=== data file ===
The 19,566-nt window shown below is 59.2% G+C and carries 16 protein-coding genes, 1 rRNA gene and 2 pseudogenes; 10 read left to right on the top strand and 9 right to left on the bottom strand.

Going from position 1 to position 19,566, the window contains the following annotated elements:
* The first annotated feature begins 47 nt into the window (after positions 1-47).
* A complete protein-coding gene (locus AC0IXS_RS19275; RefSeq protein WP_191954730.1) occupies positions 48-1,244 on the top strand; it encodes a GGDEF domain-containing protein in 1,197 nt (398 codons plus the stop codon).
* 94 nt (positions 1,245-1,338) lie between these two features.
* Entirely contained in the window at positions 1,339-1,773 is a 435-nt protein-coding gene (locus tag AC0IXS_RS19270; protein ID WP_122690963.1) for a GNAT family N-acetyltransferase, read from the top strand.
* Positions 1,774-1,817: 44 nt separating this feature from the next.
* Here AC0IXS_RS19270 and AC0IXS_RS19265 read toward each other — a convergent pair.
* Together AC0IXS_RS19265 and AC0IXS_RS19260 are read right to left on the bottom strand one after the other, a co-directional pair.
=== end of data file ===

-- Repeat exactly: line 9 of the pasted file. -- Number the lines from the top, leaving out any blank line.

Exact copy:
* Together AC0IXS_RS19265 and AC0IXS_RS19260 are read right to left on the bottom strand one after the other, a co-directional pair.